|Author James Conroyd Martin|
Some—as in many—years ago I resigned from a short teaching career, turned my young back on the Midwest, and landed in Hollywood, anxious to learn screenwriting. I landed a job, two actually, and started taking screenwriting classes. All was going according to plan—until I met a young man who insisted I read his translation of his great-great-great-great grandmother’s diary.
Out of politeness, I did read the diary of Countess Anna Maria Berezowska, who began her journaling in 1791 when her parents died and she was forced to live with an aunt, uncle, and two nefarious cousins. The diary held me spellbound as I read of her falling in love with neighbor Jan, while being obstructed in her happiness by crude Walter and scheming Zofia. The background to all of this was the nation at war and on the cusp of destruction. Margaret Mitchell could have outlined it.
|Push Not the River by James Conroyd Martin|
But this didn’t call for a screenplay—that could come later. I would create a novel, yes—a novel. To cut my own serpentine story short, over years, the manuscript could not survive three agents, countless would-be editors, one lying publisher. Even the weight of Bette Davis, who read it with an eye to an eventual screenplay, didn’t seem to matter.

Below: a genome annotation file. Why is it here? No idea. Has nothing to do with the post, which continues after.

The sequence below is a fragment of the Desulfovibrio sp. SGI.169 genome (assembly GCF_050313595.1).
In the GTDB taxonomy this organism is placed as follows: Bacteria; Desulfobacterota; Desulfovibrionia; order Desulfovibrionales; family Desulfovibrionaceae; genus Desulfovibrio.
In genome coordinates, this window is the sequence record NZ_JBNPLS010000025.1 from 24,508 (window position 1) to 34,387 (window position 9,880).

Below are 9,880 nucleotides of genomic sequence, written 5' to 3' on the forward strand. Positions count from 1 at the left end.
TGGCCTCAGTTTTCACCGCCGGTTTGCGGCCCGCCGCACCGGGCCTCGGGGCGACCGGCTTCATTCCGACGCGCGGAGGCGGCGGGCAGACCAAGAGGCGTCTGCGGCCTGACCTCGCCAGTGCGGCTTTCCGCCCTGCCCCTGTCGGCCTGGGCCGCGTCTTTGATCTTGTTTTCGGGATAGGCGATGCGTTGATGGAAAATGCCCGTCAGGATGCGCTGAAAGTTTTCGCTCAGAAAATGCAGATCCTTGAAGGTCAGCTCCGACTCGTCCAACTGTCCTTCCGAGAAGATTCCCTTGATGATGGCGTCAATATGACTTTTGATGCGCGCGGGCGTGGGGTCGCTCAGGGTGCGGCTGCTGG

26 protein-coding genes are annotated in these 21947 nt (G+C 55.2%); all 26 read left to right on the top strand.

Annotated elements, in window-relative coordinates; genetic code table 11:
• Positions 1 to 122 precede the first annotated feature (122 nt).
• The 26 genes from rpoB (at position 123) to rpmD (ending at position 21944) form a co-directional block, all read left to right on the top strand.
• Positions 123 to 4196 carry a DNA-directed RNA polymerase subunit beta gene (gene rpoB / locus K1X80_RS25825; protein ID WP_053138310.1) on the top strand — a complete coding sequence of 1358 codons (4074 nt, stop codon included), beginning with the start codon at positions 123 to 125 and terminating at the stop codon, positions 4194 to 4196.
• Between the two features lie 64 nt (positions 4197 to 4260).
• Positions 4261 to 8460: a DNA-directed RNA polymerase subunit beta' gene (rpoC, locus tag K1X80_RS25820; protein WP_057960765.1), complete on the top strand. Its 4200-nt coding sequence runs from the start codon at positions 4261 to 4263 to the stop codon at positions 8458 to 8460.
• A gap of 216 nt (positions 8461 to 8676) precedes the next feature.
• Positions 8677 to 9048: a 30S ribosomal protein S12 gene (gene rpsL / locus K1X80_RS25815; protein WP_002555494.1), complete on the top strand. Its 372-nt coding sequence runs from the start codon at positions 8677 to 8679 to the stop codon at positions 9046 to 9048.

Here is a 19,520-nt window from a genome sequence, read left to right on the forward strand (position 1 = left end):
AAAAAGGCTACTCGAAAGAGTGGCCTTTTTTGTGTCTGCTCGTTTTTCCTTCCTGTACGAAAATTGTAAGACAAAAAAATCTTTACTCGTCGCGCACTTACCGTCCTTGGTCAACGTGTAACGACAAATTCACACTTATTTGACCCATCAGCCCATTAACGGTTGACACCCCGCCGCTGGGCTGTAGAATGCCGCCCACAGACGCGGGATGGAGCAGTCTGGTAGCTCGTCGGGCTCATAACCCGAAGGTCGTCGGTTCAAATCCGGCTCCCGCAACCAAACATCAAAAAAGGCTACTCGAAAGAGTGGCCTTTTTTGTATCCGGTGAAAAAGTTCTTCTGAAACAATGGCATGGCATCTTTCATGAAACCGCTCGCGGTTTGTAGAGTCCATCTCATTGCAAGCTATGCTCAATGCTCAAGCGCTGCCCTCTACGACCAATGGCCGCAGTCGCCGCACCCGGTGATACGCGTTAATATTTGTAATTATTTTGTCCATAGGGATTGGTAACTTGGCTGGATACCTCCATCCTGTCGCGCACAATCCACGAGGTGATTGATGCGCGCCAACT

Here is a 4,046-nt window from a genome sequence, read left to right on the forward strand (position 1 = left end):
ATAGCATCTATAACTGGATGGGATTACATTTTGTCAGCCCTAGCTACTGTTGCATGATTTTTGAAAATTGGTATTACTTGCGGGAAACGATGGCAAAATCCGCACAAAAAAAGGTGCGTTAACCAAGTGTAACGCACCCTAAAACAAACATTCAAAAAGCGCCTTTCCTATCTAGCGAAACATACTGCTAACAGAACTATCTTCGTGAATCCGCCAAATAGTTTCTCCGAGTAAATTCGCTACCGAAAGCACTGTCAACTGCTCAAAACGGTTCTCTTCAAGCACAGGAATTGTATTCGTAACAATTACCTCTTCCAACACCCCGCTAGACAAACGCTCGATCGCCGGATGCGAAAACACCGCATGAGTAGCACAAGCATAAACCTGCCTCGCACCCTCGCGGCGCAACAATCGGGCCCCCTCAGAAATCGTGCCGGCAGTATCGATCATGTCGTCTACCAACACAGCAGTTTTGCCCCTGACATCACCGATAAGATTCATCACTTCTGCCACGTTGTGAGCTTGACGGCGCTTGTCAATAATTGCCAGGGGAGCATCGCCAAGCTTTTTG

Return to the Midwest and to teaching. Keep the telling short, James, I tell myself. OK, one day print-on-demand comes along and I publish the book myself, hoping to catch the eye of one of the big publishers. Fates smiles. St. Martin’s Press purchases Push Not the River. Anna’s story gets told. I pray it’s told well, I whisper to the spirit I’ve felt on my shoulder for so many years. Why, her story is translated back into Polish—full circle—and Nie ponaglaj rzeki becomes a bestseller in Poland. Na zdrowie!
|The Poland Triology|
Oh, the publisher wants a sequel? Cool. Done—Against a Crimson Sky. I’m flying now, pun intended. Wait—my editor is leaving St. Martin’s? What, without her on board they are declining the final part of the trilogy? Publish it yourself, my agent urges. How do I do that? Oh, yeah—I do know how.
And so I do—The Warsaw Conspiracy.
Now what is it they call writers like me—those who have been published by the big boys, as well as by their own big bad selves? I always forget. It’s some kind of flower or plant, isn’t it? Hybrids?—yes that’s right.
I’m a hybrid author. And do you know what? I wouldn’t change a thing.
Oh, a screenplay? It’ll happen one day. You just wait.